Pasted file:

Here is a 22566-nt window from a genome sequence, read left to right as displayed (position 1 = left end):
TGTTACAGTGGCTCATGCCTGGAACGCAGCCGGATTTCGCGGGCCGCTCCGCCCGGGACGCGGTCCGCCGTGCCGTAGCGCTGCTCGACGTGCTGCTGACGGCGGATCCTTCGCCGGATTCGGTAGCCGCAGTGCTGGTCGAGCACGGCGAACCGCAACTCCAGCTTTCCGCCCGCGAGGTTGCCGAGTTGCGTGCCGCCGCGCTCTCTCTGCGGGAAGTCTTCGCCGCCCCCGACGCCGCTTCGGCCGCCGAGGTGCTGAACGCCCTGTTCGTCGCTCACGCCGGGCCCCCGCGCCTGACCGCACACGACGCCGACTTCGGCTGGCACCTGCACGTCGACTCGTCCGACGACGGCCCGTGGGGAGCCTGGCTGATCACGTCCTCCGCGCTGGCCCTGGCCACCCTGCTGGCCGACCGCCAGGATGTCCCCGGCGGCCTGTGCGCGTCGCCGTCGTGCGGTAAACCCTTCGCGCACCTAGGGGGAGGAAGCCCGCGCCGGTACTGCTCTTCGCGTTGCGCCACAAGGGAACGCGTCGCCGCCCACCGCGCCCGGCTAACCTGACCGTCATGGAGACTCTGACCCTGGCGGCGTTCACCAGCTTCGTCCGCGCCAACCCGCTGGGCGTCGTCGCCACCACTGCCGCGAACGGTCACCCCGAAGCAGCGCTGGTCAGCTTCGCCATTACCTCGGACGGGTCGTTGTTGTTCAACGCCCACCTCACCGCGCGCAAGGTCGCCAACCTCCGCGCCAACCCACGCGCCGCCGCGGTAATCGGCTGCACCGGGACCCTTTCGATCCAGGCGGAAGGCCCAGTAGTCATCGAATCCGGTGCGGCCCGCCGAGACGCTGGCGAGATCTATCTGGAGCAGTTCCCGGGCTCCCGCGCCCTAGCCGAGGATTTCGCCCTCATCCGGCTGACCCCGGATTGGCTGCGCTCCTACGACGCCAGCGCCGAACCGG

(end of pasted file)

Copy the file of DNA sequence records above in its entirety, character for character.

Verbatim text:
Here is a 22566-nt window from a genome sequence, read left to right as displayed (position 1 = left end):
TGTTACAGTGGCTCATGCCTGGAACGCAGCCGGATTTCGCGGGCCGCTCCGCCCGGGACGCGGTCCGCCGTGCCGTAGCGCTGCTCGACGTGCTGCTGACGGCGGATCCTTCGCCGGATTCGGTAGCCGCAGTGCTGGTCGAGCACGGCGAACCGCAACTCCAGCTTTCCGCCCGCGAGGTTGCCGAGTTGCGTGCCGCCGCGCTCTCTCTGCGGGAAGTCTTCGCCGCCCCCGACGCCGCTTCGGCCGCCGAGGTGCTGAACGCCCTGTTCGTCGCTCACGCCGGGCCCCCGCGCCTGACCGCACACGACGCCGACTTCGGCTGGCACCTGCACGTCGACTCGTCCGACGACGGCCCGTGGGGAGCCTGGCTGATCACGTCCTCCGCGCTGGCCCTGGCCACCCTGCTGGCCGACCGCCAGGATGTCCCCGGCGGCCTGTGCGCGTCGCCGTCGTGCGGTAAACCCTTCGCGCACCTAGGGGGAGGAAGCCCGCGCCGGTACTGCTCTTCGCGTTGCGCCACAAGGGAACGCGTCGCCGCCCACCGCGCCCGGCTAACCTGACCGTCATGGAGACTCTGACCCTGGCGGCGTTCACCAGCTTCGTCCGCGCCAACCCGCTGGGCGTCGTCGCCACCACTGCCGCGAACGGTCACCCCGAAGCAGCGCTGGTCAGCTTCGCCATTACCTCGGACGGGTCGTTGTTGTTCAACGCCCACCTCACCGCGCGCAAGGTCGCCAACCTCCGCGCCAACCCACGCGCCGCCGCGGTAATCGGCTGCACCGGGACCCTTTCGATCCAGGCGGAAGGCCCAGTAGTCATCGAATCCGGTGCGGCCCGCCGAGACGCTGGCGAGATCTATCTGGAGCAGTTCCCGGGCTCCCGCGCCCTAGCCGAGGATTTCGCCCTCATCCGGCTGACCCCGGATTGGCTGCGCTCCTACGACGCCAGCGCCGAACCGG